Estate administration and probate in Washington goes beyond the actions taken after you die. An effective estate plan also accounts for your estate when you are alive but neutralized. In some cases, travelers need others to handle their businesses or estates. Those who end up in the hospital need directives to activate. In order for their wealth or finances to remain intact, they need someone to temporarily replace them. You should make provisions for incapacity as part of your estate plan.
Incapacity in full view
Incapacity happens when you can no longer make life, financial or organizational decisions. The reasons people become incapacitated are vast. For example, you’re struck by a car, and the care you need leaves you in a coma for two months.
How to plan for uncertainty
Estate administration and probate exist to handle the estate of those who are dead; when you’re alive, incapacity planning prepares you for difficult, unforeseen times. You can prepare for uncertainty with the tools of estate planning. These financially strategic avenues allow others to handle your estate. They also put directives in place that are activated the instant you become incapacitated. Here’s a quick overview:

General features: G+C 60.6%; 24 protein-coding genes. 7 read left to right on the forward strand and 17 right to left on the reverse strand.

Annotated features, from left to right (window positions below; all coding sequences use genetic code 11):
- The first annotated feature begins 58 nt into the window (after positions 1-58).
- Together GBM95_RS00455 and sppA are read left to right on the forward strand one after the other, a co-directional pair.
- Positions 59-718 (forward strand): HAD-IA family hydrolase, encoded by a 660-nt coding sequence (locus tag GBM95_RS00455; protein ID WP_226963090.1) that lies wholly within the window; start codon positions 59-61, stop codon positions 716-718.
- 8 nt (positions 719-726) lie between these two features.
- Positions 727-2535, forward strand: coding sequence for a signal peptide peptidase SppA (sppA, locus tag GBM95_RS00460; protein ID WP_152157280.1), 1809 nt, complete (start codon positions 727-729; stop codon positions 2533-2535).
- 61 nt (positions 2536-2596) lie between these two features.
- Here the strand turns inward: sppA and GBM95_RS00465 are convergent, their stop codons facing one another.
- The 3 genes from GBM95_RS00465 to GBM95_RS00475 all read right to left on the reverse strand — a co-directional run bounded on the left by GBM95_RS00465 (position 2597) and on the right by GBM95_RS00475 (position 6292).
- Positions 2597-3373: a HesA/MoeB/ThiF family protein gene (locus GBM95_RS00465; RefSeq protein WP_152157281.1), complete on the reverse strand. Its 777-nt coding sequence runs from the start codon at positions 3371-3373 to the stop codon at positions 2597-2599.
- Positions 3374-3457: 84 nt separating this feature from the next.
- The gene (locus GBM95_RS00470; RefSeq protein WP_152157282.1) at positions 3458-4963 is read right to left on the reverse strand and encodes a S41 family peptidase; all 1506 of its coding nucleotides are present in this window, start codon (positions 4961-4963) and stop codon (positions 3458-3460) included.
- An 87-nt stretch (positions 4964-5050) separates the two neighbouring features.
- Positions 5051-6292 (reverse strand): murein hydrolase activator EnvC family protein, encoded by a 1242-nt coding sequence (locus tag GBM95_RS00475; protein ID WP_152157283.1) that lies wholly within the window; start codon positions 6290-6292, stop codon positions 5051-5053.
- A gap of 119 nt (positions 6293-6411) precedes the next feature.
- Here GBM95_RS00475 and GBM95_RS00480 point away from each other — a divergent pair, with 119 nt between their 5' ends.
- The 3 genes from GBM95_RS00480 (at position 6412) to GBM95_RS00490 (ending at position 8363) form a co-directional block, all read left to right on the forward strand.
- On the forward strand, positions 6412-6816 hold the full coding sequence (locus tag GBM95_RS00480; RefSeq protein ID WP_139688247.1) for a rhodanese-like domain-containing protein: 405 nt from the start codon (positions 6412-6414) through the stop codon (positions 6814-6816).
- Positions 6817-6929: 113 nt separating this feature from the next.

- Powers of attorney: A POA gives someone authority to act on your behalf.
- Irrevocable trusts: These trusts can’t be changed, so their directives get honored even if you come up missing or ill.
- DNR letters: Some people live with chronic illnesses and don’t want to be resuscitated if they go into cardiac arrest.
- Guardianships: Parents should choose a guardian in the case they can no longer parent.
Estate administration and probate in Washington
If you have no plan, your assets and finances become subject to a public court, and this could put everything in the hands of a conservator. When you make arrangements ahead of time, you have more control over how your affairs will be handled.